President Trump calls the intelligence community whistleblower’s source “close to a spy” and suggests that this person should be executed for “treason.” That merely shows how worried Trump is about the disclosures about Ukraine, and with good cause. The whistleblower risked a career to tell a shocking and disturbing truth that has now been amply confirmed by the rough transcript of Trump’s call with Ukrainian President Volodymyr Zelensky — namely that, as the whistleblower wrote, “the President of the United States is using the power of his office to solicit interference from a foreign country in the 2020 U.S. election.”
Presumably lots of other officials, including Secretary of State Mike Pompeo and Attorney General William P. Barr, were aware of the same thing, but they kept silent. Thus, they became accomplices — and not for the first time — to the betrayal of the American people. But career civil servants were deeply disturbed by what they were seeing, and they shared their information with this whistleblower (who has now been identified by the New York Times as a CIA officer).
Trump loyalists call these people part of the “deep state”; they are so desperate to find political motivation that they are claiming that the whistleblower’s attorney is a Democratic partisan because 18 years ago he interned for Hillary Clinton and Chuck Schumer. In truth, the whistleblower and his or her colleagues are selfless patriots who are doing something that few bureaucrats would dare to do to protect us from a president who threatens the rule of law — and the integrity of our elections.
But the whistleblower’s act of courage would have been for naught — as have been so many previous reports of presidential wrongdoing — were it not for the courage shown by House Democrats, and especially by the members elected last year in districts previously represented by Republicans.
Politicians pay close attention to polls, and they know that impeachment is not popular — at least for now. A Quinnipiac University survey released on Wednesday found only 37 percent in support of impeachment while 57 percent oppose. Granted, 73 percent of Democrats back impeachment, so it is not as much of a risk for members in safe Democratic seats. Even for them, however, there is the threat that acting could cost the Democrats their majority and all the power and perks that come with it. For Democrats in red or purple districts, especially the 40 new members who unseated Republicans last year, supporting impeachment is an existential threat to their political careers.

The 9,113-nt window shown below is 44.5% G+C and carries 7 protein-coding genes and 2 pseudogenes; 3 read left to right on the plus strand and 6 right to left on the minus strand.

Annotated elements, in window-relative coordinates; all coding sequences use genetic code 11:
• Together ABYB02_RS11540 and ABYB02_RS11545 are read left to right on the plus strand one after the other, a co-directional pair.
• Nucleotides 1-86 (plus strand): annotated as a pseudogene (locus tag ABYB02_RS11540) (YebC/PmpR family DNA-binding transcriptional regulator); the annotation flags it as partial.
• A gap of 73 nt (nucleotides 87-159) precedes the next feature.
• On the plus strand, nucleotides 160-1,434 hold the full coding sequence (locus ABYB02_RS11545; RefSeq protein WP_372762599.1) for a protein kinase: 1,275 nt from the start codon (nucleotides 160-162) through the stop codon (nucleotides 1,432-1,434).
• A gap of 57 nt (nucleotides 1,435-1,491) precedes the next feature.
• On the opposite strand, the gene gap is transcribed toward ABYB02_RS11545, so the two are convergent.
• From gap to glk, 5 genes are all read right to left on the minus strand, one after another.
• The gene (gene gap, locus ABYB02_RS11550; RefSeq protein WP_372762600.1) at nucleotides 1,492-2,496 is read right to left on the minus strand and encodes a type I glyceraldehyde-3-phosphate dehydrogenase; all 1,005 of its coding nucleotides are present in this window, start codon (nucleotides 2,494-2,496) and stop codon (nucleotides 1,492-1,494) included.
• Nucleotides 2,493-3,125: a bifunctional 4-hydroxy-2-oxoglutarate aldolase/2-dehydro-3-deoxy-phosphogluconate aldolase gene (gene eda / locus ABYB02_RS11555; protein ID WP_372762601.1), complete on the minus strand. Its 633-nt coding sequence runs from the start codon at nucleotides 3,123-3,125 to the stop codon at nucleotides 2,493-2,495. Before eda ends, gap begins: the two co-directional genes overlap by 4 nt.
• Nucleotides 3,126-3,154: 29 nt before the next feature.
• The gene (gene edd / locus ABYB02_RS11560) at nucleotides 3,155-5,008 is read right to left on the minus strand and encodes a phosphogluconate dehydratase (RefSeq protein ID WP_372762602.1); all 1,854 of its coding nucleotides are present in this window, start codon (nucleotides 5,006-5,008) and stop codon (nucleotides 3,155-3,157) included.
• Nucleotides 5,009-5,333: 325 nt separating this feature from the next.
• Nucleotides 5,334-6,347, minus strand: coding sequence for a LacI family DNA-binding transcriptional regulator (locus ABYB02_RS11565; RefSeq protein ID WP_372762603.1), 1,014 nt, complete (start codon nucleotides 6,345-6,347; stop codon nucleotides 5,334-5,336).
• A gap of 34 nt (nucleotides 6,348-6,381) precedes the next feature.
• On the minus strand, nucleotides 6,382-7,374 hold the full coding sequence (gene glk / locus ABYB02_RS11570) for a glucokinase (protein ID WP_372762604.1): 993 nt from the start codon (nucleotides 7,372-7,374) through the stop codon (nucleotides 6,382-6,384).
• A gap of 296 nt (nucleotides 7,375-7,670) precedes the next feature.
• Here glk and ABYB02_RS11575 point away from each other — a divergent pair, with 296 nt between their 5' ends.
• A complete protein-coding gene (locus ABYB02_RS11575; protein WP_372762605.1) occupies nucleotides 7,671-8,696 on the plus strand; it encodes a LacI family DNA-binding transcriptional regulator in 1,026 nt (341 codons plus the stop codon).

Faced with the loss of their seats if they incur the president’s displeasure, almost all Republicans have fallen silent in the face of Trump’s unconscionable behavior. But the Democratic freshmen have chosen to proceed knowing there is no political advantage for them and considerable risk. Thirty-four of 43 Democratic freshmen now support impeachment.
The tipping point came on Monday night, when seven new Democratic members, all with a military or intelligence background, came out in favor of impeachment in a Post op-ed. “These new allegations are a threat to all we have sworn to protect,” they wrote. “We must preserve the checks and balances envisioned by the Founders and restore the trust of the American people in our government.” Their act of courage convinced House Speaker Nancy Pelosi (D-Calif.) to formally open impeachment proceedings after many months of hesitation.
Pelosi looked like a political genius for waiting until Trump had finally been ensnared in a scandal that could be easily explained to the American people — and that had reached a critical mass in a short period of time, rather than playing out in a series of years-long leaks whose impact was dissipated over time. But there is no guarantee that her gambit will succeed, and she knows it.
Pelosi was in Congress in 1998-1999 and saw the price some Republicans paid for impeaching President Bill Clinton. Her trusted lieutenant, Rep. Adam B. Schiff (D-Calif.), now chairman of the House Intelligence Committee, won his seat in 2000 by defeating one of the Republicans who had managed the Clinton impeachment. Pelosi knows that history is not destiny — polls can change (they already shifting), and impeachment can become more popular if Democrats make a strong case to the public.
But that doesn’t change the fact that Pelosi is running a considerable risk not because it will confer immediate political advantage on her — but simply because it is the right thing to do. Hard to believe, I know, in this cynical age. But I believe that is the truth. We are used to seeing conformity and cowardice in Washington. This week we saw some profiles in courage.